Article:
Obama gives Ukraine full support

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United States President Barack Obama (right) talking to Ukrainian Prime Minister Arseniy Yatsenyuk during their meeting at the Oval Office of the White House in Washington, D.C., on Wednesday (Thursday in Manila). AFP PHOTO

United States President Barack Obama (right) talking to Ukrainian Prime Minister Arseniy Yatsenyuk during their meeting at the Oval Office of the White House in Washington, D.C., on Wednesday (Thursday in Manila). AFP PHOTO

WASHINGTON, D.C.: The East-West split re-opened by the crisis in Ukraine hardened on Wednesday (Thursday in Manila) when President Barack Obama threw Washington’s weight firmly behind Kiev in its standoff with Moscow.

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Obama welcomed Ukraine’s interim premier Arseniy Yatsenyuk to the White House and appeared by his side as both leaders sternly warned Russia that Ukraine would not surrender its sovereignty.

He repeated that Moscow would face unspecified “costs” if Russian President Vladimir Putin does not back down, and rejected a bid to hold what he called a “slapdash” referendum in Crimea.

“There’s another path avail–able and we hope President Putin is willing to seize that path,” Obama told White House reporters, sitting alongside Yatsenyuk after their talks at the Oval Office.

“But if he does not, I’m very confident that the inter–national community will stand firmly behind the Ukrainian government.”

Yatsenyuk thanked Washington for its support and declared: “We fight for our freedom. We fight for our independence. We fight for our sovereignty. And we will never surrender.”

After a series of meetings in Washington, Yatsenyuk was to head to New York on Thursday for talks at the United Nations.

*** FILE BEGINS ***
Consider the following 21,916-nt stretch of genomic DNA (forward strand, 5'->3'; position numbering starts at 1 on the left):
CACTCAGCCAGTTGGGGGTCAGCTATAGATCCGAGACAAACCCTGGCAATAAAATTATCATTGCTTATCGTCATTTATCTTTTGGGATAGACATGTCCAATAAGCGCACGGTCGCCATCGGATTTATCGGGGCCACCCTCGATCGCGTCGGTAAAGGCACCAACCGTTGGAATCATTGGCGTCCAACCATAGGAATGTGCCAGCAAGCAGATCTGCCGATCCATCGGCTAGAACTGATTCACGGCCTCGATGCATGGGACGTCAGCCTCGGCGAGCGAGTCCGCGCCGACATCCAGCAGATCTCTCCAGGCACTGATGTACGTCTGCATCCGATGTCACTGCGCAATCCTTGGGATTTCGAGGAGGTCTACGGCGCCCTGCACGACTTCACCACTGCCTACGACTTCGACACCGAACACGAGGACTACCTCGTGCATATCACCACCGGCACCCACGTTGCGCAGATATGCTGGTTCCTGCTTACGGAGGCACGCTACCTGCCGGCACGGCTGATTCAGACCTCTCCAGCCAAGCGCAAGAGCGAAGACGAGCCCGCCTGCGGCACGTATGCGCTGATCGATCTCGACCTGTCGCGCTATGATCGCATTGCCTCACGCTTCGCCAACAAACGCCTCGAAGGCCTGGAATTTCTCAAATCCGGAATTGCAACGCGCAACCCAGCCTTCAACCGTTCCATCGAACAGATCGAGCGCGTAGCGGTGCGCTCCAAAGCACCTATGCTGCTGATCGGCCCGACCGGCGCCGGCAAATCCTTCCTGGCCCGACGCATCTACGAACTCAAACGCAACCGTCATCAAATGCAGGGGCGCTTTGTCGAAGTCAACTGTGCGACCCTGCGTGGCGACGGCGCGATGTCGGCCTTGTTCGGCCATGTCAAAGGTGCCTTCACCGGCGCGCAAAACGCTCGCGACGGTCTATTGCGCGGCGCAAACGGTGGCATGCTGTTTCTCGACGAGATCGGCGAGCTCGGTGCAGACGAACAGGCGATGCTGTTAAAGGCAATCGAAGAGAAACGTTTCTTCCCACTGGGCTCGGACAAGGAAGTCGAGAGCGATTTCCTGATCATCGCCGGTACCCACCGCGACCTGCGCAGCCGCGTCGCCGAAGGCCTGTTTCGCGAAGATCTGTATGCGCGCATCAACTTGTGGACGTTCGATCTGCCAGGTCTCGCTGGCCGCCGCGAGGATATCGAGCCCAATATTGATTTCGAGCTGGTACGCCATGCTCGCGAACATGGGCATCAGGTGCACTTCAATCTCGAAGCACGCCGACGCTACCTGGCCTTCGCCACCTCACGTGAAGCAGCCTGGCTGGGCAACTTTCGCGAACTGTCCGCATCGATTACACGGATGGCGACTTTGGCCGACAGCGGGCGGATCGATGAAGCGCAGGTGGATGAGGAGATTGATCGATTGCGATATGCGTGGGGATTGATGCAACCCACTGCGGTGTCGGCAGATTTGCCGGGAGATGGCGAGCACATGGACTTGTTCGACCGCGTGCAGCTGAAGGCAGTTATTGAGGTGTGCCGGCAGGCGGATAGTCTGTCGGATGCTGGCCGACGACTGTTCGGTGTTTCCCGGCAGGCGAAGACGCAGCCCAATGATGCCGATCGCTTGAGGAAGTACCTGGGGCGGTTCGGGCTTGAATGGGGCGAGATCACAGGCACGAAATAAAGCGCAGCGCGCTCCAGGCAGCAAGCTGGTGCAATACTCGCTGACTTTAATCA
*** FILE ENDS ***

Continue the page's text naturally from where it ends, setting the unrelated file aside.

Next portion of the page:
Breakaway leaders on Uk–raine’s Crimean peninsula, backed by Putin, plan to hold a referendum on Sunday to split from Kiev and come under Moscow’s wing.

Russian troops backed by ad hoc local militias secured the territory in the chaotic days last month after Ukraine’s former pro-Kremlin leader Viktor Ya–nukovych was overthrown by a street revolt.

Obama said he hopes the crisis can be resolved through dip–lomacy, but Ukraine and the West do not recognize the referendum and Moscow does not recognize the Kiev government.

The US leader appeared to suggest that Crimea’s future is not set in stone, but that any change in status would be a matter for Ukrainian cons–titutional process after up–coming elections.

“There is a constitutional process in place and a set of elections that they can move forward on that, in fact, could lead to different arrangements over time with the Crimean region, but that is not something that can be done with the barrel of a gun pointed at you.”

And he made plain where he stood on Russian troop movements.

“We have been very clear that we consider the Russian incursion into Crimea outside of its bases to be a violation of international law,” Obama said, underlining the depth of the divide.

“And we have been very firm in saying that we will stand with Ukraine and the Ukrainian people in ensuring that territo-rial integrity and sovereignty is maintained.”

Yatsenyuk said he was “ready and open” for talks with Russia, but warned: “We want to be very clear that Ukraine is and will be a part of the Western world.”

AFP

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